Kehinde, by Buchi Emecheta.
Kehinde, by Buchi Emecheta. Heineman (1994). African Writers Series. Paperback, 144 pages.
An exceptional novel by a well-known Nigerian woman writer describing a woman’s refusal to be controlled by her husband.
Nigerian Buchi Emecheta has been recognized for her novels since the 1970s when she first began to publish. She was the first African woman I read, and I have continued finding her books moving. When Kinna at Africa Reads included this novel on a syllabus of African Women Writers, I wondered why she chose it rather the others I already knew and admired. Reading Kehinde, I found it even more rich and powerful than her other earlier books.
Kehinde and her husband Albert are from Nigeria. Living in England for almost twenty years, they have created a comfortable life for themselves and their children. But Albert envisions returning to Nigeria. Kehinde has a position in a bank and earns more than he does. She is about to receive another promotion, but becomes accidentally pregnant. Albert forces her to have an abortion so she can earn enough to pay for their return. Then Albert goes back to his Nigerian family alone, leaving Kehinde to sell their house. But Albert’s dream life was not one that Kehinde shared. In returning, he intends to live as a traditional Nigerian patriarch with her as an obedient wife strong and ready to serve him. Memories of herself as a twin and of her childhood guide Kehinde into finding a way to live through her new difficulties.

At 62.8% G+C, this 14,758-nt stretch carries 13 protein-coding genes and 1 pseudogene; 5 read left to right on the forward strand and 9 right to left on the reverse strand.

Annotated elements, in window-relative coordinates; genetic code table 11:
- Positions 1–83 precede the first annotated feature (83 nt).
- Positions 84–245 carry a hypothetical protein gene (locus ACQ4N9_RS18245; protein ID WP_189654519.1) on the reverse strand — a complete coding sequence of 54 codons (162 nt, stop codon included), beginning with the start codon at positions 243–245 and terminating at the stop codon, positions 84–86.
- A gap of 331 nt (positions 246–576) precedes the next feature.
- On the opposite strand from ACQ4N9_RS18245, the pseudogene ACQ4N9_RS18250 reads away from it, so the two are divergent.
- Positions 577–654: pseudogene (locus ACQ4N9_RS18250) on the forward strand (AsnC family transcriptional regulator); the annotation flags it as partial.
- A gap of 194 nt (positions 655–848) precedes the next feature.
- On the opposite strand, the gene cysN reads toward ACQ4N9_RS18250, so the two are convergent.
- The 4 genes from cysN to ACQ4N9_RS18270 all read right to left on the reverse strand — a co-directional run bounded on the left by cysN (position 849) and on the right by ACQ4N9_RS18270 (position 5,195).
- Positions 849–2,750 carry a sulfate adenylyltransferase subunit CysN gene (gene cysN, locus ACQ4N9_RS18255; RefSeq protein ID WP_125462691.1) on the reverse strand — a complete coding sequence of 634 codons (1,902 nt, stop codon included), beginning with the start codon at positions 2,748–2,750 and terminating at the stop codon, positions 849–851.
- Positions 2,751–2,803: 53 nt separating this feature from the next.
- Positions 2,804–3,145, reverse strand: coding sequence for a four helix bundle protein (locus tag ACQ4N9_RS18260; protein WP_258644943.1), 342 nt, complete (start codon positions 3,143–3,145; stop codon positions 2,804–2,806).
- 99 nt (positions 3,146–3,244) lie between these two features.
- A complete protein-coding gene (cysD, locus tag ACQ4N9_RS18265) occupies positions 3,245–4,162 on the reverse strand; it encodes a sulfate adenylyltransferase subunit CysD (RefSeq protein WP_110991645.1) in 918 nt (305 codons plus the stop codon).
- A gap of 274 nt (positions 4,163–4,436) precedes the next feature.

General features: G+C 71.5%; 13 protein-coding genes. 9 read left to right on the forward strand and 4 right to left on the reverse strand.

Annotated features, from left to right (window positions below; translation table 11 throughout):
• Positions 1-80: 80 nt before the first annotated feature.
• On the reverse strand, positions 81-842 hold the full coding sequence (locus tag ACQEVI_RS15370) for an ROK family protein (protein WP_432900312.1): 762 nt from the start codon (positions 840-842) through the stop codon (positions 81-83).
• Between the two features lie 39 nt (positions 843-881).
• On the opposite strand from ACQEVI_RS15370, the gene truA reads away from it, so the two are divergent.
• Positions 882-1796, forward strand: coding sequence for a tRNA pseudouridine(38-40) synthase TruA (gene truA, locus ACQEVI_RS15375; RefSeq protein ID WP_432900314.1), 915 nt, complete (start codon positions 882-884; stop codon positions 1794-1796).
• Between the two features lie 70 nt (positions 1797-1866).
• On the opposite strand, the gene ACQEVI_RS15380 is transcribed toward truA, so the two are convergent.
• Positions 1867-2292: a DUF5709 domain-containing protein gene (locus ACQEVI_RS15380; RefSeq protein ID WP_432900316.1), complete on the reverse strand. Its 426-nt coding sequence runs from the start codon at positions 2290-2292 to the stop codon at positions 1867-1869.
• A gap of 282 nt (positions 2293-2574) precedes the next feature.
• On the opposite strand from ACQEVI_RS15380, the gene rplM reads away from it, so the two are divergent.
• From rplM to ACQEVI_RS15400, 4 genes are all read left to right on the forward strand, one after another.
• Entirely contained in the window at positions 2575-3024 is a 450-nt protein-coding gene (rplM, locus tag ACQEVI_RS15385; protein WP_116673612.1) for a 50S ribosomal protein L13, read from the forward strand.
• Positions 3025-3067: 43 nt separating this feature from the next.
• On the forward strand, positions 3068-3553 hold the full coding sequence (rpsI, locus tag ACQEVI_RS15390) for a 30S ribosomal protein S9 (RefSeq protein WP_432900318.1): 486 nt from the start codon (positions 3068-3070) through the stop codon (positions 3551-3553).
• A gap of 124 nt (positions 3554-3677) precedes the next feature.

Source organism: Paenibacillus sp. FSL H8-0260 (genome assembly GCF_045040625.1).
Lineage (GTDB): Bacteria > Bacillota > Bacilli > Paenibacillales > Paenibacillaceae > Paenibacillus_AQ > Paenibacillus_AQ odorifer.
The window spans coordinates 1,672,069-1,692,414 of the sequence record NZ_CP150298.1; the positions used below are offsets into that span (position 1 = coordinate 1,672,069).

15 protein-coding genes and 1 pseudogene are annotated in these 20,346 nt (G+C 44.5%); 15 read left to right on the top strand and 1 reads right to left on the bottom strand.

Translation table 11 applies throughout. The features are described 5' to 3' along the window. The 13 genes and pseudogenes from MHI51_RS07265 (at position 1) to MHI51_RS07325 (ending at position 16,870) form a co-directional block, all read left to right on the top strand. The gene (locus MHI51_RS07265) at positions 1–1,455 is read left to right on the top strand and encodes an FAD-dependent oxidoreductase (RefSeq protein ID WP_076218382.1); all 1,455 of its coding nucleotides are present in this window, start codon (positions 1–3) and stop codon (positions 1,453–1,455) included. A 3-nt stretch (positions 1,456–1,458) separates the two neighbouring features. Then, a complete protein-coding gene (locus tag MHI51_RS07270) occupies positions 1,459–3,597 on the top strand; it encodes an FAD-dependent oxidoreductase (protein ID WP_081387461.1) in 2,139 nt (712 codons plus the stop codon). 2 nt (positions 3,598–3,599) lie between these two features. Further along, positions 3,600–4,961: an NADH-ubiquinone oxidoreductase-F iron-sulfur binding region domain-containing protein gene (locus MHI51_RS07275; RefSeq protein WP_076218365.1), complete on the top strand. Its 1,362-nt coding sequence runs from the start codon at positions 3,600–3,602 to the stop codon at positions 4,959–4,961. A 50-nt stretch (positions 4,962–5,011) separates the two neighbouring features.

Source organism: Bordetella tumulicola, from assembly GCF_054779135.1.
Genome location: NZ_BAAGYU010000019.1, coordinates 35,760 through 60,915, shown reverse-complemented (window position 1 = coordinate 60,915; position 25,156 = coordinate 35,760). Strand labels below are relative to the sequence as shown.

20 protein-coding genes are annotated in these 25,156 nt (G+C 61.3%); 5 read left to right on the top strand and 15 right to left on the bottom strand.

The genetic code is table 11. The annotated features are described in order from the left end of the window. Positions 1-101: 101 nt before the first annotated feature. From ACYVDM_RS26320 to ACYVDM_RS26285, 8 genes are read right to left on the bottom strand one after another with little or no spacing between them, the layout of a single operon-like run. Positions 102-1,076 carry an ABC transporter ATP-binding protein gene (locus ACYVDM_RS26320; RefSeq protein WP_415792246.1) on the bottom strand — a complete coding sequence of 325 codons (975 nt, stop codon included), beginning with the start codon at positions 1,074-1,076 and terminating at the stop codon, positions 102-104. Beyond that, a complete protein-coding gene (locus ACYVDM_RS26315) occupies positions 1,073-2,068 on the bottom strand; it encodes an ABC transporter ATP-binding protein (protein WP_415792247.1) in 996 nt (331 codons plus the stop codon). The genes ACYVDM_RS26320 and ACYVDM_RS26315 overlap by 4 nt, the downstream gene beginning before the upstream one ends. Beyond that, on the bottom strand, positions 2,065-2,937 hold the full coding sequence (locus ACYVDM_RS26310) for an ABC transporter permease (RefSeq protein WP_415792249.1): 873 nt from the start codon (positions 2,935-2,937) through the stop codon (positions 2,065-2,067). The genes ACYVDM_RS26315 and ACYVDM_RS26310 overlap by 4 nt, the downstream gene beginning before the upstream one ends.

From the opening descriptions of Kehinde and her family in England, Emecheta captures the subtle patterns that evolve between husband and wife. She skillfully reveals Kehinde’s past, including her identity as a twin whose sibling and mother both died at her birth. Nigerian culture remains central, but at the same time, those from other traditions can easily identify with Kehinde and her problems. Emecheta once described her stories as “stories of the world…[where]… women face the universal problems of poverty and oppression, and the longer they stay, no matter where they have come from originally, the more the problems become identical.” [Wikipedia]
When I posted a review of Emcheta’s Bride Price, readers were curious about whether or not the book is feminist. I said that I wouldn’t label it that way. It did have a strong heroine who fights against men who would control her, but I saw the book as depicting a personal struggle resolved by marrying the right man. Simply revealing the pain of male domination didn’t make it feminist. Kehinde is different. In it, Emecheta explicitly challenges traditional Nigerian patterns of male authority. Kehinde is not alone; other women face similar situations and help her. Although I hate to label books that don’t define themselves as feminist, Kehinde addresses issues that are social as well as personal in a manner that feminist can recognize.
Kehinde is a wonderful book that I recommend to all. Those who are about Nigeria, Africa, or cultural changes will be most excited by this book.